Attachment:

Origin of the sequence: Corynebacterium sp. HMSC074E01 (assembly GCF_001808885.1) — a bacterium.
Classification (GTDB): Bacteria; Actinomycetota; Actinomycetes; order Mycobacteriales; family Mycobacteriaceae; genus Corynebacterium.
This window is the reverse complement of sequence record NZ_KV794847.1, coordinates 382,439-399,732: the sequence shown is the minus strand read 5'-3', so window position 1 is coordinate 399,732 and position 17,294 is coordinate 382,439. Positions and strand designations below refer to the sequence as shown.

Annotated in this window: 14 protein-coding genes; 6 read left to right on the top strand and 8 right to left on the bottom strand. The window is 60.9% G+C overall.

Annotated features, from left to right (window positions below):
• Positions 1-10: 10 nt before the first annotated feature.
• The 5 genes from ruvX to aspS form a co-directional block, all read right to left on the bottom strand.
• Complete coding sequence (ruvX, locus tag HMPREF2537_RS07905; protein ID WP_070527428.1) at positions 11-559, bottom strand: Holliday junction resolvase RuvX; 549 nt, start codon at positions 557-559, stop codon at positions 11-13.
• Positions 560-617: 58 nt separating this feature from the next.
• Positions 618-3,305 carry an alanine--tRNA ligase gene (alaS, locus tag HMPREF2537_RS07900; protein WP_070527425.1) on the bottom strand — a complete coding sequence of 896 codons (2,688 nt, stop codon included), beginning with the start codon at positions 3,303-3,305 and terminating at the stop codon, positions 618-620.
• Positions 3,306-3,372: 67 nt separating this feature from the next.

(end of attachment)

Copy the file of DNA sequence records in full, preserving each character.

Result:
Origin of the sequence: Corynebacterium sp. HMSC074E01 (assembly GCF_001808885.1) — a bacterium.
Classification (GTDB): Bacteria; Actinomycetota; Actinomycetes; order Mycobacteriales; family Mycobacteriaceae; genus Corynebacterium.
This window is the reverse complement of sequence record NZ_KV794847.1, coordinates 382,439-399,732: the sequence shown is the minus strand read 5'-3', so window position 1 is coordinate 399,732 and position 17,294 is coordinate 382,439. Positions and strand designations below refer to the sequence as shown.

Annotated in this window: 14 protein-coding genes; 6 read left to right on the top strand and 8 right to left on the bottom strand. The window is 60.9% G+C overall.

Annotated features, from left to right (window positions below):
• Positions 1-10: 10 nt before the first annotated feature.
• The 5 genes from ruvX to aspS form a co-directional block, all read right to left on the bottom strand.
• Complete coding sequence (ruvX, locus tag HMPREF2537_RS07905; protein ID WP_070527428.1) at positions 11-559, bottom strand: Holliday junction resolvase RuvX; 549 nt, start codon at positions 557-559, stop codon at positions 11-13.
• Positions 560-617: 58 nt separating this feature from the next.
• Positions 618-3,305 carry an alanine--tRNA ligase gene (alaS, locus tag HMPREF2537_RS07900; protein WP_070527425.1) on the bottom strand — a complete coding sequence of 896 codons (2,688 nt, stop codon included), beginning with the start codon at positions 3,303-3,305 and terminating at the stop codon, positions 618-620.
• Positions 3,306-3,372: 67 nt separating this feature from the next.